with Robert Bicknell
Well, it's nice to be home again…
TaylorMade just launched its newest drivers series, the Aeroburner and the R15 at a huge get-together in Bali and yours truly was invited to come along. Disclosure: I am a "Home Staff Pro" for TaylorMade / Adidas, meaning that I am sponsored by them, in the same way that Tiger Woods is sponsored by Nike.
OK, not exactly the same. Tiger gets millions of dollars in addition to equipment, whereas I get 2-3 extra pairs of Adidas golf socks in addition to equipment. But I do want to make clear that I am a TMA guy…
The Aeroburner is a return to the original concept that made TaylorMade the leader in metal woods way back in the 80's. Anyone who played golf back then will remember the "Burner Plus" and the many models which followed, including the Burner Bubble (which I hated).
I remember owning a Burner Plus when they first came out. We would buy 10 at a time during the PGA Club Pro Tournament at PGA National GC in Palm Beach Gardens for US$75 bucks each and resell them in our pro shops up north for $150. Imagine a brand new driver for that price today… unbelievable.
The original Burner Plus was a cannon compared to the wood-head drivers we used back then, but not as accurate. So we'd have two drivers in the bag, Wood for tight fairways and the Burner Plus metal wood for the Par 5's.
The Aeroburner is along that same tradition, but is highly accurate and very long. It's a fun club to hit and it's fast. The designers worked to make the head as sleek and fast as possible. The fairway woods complement the driver quite nicely.
The R15 replaces the SLDR series, but continues the technological trend of sliding weights and adjustable hosel. In fact, this is the probably most adjustable driver on the market today, which can be bother a good thing and a bad thing. Too much reliance on adjusting the club and not enough time spent learning how to swing it properly won't do you any favors.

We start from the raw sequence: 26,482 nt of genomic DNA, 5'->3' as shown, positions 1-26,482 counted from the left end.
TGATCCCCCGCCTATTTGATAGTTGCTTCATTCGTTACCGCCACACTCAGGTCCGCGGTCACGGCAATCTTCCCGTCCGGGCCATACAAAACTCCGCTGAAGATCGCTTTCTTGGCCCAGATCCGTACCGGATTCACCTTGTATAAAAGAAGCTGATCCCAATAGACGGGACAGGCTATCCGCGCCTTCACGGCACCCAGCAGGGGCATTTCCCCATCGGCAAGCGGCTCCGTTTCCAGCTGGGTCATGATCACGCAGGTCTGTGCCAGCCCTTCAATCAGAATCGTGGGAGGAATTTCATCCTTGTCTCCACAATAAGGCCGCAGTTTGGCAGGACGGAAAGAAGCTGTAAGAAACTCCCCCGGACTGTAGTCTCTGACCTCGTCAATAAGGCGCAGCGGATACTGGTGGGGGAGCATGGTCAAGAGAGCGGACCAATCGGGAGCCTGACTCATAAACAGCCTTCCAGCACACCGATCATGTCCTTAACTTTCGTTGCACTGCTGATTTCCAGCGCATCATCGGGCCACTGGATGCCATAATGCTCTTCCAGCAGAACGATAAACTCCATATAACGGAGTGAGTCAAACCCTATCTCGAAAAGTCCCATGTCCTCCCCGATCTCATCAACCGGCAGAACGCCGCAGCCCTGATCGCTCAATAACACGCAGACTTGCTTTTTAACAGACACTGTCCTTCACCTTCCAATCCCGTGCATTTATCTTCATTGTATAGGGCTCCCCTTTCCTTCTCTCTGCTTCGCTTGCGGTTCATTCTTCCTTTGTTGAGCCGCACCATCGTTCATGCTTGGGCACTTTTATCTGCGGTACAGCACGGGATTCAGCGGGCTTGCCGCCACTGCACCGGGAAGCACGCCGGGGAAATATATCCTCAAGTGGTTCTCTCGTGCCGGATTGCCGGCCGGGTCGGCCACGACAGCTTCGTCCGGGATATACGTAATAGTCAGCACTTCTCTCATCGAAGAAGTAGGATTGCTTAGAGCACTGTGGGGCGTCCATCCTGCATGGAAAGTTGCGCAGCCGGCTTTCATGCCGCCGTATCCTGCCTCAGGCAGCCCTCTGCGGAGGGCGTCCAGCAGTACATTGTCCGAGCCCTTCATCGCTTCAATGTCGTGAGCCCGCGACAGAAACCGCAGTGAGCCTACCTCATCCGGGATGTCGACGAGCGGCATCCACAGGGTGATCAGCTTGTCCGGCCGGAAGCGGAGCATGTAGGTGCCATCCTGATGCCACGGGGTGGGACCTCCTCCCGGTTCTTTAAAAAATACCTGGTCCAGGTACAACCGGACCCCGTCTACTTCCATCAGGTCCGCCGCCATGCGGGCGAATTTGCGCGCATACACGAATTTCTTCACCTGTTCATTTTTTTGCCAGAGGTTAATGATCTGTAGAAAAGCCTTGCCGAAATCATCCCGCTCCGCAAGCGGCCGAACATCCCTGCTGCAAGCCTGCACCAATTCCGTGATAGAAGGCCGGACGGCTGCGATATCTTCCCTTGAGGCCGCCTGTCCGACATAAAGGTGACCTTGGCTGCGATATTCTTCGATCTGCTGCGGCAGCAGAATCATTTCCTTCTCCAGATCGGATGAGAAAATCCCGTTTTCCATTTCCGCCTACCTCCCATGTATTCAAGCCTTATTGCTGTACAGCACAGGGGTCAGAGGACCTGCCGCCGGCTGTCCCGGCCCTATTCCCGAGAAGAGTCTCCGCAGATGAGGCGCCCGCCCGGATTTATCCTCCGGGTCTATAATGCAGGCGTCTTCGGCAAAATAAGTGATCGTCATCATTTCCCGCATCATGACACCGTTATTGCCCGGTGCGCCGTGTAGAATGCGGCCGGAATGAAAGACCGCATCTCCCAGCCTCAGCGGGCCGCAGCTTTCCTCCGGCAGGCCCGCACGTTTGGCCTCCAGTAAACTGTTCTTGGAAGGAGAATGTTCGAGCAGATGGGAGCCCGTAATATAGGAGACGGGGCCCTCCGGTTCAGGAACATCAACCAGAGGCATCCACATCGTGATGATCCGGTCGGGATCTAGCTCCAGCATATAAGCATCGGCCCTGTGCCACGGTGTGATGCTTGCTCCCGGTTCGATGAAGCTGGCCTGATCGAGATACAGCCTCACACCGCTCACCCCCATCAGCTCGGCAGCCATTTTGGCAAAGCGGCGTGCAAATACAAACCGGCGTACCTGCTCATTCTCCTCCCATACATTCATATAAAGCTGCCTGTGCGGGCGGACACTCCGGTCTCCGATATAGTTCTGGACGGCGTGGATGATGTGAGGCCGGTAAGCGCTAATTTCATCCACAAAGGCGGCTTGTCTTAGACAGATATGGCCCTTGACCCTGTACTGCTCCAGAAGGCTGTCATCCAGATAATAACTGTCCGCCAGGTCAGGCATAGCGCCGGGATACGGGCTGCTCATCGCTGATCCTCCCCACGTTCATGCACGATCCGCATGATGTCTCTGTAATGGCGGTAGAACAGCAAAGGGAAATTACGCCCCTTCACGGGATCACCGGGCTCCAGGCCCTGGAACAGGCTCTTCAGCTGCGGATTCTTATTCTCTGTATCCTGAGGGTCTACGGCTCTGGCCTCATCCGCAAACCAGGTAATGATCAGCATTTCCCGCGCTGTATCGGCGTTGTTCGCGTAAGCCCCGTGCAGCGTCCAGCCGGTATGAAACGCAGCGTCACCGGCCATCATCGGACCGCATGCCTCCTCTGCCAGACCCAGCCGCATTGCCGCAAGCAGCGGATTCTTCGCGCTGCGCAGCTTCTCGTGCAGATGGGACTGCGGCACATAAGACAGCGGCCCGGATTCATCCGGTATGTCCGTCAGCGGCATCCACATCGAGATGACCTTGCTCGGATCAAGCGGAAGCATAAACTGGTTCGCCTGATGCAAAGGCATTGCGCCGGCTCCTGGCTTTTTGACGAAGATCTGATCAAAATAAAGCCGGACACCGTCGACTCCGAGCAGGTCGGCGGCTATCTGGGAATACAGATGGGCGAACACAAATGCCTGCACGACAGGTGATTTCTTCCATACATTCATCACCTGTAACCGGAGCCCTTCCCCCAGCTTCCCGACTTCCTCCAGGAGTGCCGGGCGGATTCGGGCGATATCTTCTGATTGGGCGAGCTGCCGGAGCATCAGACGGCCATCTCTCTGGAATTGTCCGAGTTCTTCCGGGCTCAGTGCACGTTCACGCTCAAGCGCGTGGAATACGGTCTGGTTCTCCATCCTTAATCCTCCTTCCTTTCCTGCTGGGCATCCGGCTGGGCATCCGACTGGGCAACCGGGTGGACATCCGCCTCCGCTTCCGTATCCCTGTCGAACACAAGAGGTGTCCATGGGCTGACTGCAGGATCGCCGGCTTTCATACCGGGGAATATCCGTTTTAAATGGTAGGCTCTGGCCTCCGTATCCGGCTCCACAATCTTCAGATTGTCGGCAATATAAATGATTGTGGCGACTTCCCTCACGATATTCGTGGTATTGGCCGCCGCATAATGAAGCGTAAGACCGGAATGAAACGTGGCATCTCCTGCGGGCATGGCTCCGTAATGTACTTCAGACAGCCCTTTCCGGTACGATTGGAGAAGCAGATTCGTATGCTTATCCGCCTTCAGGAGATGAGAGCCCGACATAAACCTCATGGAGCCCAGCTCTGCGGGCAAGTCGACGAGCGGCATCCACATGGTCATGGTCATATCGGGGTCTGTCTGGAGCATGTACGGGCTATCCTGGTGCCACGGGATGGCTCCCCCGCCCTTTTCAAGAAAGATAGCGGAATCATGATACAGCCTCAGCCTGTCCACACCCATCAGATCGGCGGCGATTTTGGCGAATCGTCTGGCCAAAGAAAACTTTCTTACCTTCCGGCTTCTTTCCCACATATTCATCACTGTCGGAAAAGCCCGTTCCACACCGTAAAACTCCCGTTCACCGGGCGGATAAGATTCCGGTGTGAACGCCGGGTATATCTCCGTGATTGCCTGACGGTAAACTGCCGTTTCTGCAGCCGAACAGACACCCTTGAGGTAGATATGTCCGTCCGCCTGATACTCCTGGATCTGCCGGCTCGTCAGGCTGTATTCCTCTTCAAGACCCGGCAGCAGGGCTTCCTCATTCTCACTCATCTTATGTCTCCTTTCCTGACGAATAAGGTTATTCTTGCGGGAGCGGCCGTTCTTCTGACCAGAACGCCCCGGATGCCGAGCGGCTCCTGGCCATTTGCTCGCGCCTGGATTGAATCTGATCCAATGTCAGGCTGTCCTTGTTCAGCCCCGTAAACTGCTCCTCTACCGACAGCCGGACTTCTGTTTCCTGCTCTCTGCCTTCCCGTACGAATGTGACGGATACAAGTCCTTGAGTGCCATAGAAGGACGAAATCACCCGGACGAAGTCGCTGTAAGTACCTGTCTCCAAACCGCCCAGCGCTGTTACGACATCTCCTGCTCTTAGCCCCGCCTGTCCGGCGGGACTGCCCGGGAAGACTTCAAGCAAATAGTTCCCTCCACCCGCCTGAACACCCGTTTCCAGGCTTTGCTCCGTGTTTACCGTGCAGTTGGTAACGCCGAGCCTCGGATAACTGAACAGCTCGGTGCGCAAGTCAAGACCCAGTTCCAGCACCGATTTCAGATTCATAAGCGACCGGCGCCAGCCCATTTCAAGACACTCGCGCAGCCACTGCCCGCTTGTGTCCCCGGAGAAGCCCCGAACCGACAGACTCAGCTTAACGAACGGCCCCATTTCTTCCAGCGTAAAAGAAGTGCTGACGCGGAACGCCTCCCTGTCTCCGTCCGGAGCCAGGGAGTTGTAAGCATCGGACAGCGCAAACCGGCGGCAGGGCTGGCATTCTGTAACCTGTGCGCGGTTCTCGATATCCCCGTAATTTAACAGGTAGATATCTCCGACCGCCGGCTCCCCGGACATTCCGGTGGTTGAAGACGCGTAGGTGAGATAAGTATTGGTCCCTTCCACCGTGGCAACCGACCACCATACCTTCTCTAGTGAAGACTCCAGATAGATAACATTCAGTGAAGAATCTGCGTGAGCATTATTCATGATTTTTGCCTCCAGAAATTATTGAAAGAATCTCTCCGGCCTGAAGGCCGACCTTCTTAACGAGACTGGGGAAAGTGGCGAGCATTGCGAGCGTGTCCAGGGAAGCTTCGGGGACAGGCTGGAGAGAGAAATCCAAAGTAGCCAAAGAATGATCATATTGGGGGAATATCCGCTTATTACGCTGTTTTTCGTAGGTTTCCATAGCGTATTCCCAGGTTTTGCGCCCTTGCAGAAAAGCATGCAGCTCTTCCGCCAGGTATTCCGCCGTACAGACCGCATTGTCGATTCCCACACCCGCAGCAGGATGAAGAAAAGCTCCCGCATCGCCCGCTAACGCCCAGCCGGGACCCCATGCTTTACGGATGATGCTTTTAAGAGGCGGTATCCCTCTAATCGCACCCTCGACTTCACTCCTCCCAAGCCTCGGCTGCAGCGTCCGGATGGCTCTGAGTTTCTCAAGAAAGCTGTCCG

The R15, like the Aeroburner, is getting back to the roots and continues the famous "R-series". Most players remember the R7 drivers, but want to forget the R1 (which in my opinion was a disaster).
I play the R15 with a 430cc head instead of the more popular 460 head because the smaller head makes me focus more. I use a Fujikura 757 Speeder X-flex shaft and tried out the new shaft / head combination at the Nirwana GC in Bali.
I gotta be honest here. On the range back home in HCM City, I really wasn't impressed with the R15 head and was mentally preparing to stay with the SLDR. I didn't like the feel and the shape of the shot. But when I tried it under very wet conditions in Bali, I was amazed by the performance.
Equipment designers believe that the optimum launch angle and spin rate is 17 degrees and 1700 RPM. Hit those magic numbers and you'll be amazed at the result. I have to honestly say that while those numbers are still not easily attainable, this club comes closer to helping players reach it.
OK, to be fair, I have also tried the Titleist 915 and the Ping G30. Both are, without a doubt, also excellent drivers. I used to play the 913D a few years ago and thought it was the best I've ever hit. I have heard many good comments from players using the 915, so if you're looking for a new weapon of choice, you might want to consider the 915D.
The Ping G30, was a pleasant surprise. Ping seemed to disappear from the main markets for a while, but returned with a vengeance in the last year. The new G30 feels great and performs very well. A great addition to the Ping line of clubs and also something you might want to give a try.
The Nirwana GC is a Greg Norman design, so no complaints from me there. It's a great tract with some amazingly scenic holes reminiscent of Pebble Beach.
But, believe it or not, I still think The Bluffs in Ho Tram is Norman's best design to date. — VNS